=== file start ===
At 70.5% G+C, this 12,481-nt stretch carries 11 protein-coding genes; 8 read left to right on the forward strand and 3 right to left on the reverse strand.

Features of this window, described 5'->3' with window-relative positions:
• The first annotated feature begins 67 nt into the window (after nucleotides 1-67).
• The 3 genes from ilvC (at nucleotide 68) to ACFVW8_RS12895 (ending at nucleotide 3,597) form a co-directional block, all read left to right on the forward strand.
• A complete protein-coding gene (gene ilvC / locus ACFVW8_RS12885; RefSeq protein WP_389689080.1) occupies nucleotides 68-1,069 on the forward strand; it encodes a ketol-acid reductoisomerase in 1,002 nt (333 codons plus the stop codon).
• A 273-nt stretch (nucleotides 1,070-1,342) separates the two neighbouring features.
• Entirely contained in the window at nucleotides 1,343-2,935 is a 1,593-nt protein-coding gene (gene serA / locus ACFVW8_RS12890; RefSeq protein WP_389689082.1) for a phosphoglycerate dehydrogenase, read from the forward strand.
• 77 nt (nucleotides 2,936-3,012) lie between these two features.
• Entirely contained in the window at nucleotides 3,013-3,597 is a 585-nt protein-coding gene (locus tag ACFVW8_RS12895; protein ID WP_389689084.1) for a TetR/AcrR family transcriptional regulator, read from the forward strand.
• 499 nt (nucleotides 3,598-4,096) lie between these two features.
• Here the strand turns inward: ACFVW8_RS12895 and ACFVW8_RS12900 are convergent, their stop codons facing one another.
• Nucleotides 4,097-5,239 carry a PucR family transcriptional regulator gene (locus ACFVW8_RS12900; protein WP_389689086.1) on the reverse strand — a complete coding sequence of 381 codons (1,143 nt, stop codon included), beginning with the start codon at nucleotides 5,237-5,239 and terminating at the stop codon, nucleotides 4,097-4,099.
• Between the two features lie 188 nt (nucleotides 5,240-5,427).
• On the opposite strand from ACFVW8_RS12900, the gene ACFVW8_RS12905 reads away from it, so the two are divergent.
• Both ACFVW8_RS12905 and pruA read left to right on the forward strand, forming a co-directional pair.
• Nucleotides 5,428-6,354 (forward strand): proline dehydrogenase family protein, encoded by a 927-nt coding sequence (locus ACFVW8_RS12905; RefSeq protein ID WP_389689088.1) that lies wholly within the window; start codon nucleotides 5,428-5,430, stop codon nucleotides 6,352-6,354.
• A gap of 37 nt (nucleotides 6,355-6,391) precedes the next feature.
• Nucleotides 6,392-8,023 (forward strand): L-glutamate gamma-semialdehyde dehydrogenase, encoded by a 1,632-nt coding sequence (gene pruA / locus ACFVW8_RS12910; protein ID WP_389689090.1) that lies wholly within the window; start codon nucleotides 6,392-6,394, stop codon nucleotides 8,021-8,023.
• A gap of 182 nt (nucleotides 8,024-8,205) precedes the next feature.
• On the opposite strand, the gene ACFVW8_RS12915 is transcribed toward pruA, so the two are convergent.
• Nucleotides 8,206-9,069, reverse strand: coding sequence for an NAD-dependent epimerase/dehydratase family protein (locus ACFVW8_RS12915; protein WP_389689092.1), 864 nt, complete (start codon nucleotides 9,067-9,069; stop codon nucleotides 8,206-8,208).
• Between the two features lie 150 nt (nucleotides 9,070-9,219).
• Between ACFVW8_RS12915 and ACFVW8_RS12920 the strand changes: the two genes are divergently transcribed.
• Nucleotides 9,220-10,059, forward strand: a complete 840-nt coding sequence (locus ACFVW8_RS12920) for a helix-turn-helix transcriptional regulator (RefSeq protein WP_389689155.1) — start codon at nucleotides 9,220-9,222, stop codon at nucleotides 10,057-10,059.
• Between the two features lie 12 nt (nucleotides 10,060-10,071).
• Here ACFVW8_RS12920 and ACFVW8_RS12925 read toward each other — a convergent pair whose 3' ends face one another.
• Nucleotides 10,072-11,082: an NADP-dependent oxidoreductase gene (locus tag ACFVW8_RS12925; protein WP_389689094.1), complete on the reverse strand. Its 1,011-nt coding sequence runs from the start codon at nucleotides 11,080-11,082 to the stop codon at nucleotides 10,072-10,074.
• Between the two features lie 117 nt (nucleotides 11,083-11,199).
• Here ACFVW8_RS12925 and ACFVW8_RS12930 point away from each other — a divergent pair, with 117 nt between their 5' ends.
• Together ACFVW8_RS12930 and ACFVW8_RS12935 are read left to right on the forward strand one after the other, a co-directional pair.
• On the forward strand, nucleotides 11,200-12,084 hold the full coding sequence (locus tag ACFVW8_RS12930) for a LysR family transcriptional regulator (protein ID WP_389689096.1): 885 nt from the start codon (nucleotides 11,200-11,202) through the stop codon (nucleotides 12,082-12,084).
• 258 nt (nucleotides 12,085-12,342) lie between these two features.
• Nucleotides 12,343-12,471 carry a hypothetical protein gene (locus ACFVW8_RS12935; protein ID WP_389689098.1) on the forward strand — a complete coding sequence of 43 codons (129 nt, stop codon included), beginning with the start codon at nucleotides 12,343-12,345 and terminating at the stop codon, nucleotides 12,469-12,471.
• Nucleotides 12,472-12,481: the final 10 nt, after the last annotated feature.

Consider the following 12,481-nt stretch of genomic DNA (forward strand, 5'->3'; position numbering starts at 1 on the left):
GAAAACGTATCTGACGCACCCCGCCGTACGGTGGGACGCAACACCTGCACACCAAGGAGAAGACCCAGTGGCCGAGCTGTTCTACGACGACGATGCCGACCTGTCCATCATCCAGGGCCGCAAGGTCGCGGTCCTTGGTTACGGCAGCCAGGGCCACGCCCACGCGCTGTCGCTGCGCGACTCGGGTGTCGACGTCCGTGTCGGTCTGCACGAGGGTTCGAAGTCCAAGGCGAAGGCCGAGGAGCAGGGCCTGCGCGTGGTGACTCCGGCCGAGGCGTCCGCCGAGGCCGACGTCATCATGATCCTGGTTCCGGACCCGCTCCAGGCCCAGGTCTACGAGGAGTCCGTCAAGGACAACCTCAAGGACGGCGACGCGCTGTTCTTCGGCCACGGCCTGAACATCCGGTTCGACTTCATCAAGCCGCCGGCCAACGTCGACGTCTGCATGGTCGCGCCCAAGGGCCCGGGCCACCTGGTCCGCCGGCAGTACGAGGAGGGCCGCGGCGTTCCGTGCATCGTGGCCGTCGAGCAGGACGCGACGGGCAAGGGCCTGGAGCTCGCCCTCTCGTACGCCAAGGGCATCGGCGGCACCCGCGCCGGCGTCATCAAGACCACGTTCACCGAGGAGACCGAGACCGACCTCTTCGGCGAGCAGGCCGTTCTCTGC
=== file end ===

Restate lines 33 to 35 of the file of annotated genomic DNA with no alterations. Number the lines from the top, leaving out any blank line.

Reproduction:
• Nucleotides 12,343-12,471 carry a hypothetical protein gene (locus ACFVW8_RS12935; protein ID WP_389689098.1) on the forward strand — a complete coding sequence of 43 codons (129 nt, stop codon included), beginning with the start codon at nucleotides 12,343-12,345 and terminating at the stop codon, nucleotides 12,469-12,471.
• Nucleotides 12,472-12,481: the final 10 nt, after the last annotated feature.

Consider the following 12,481-nt stretch of genomic DNA (forward strand, 5'->3'; position numbering starts at 1 on the left):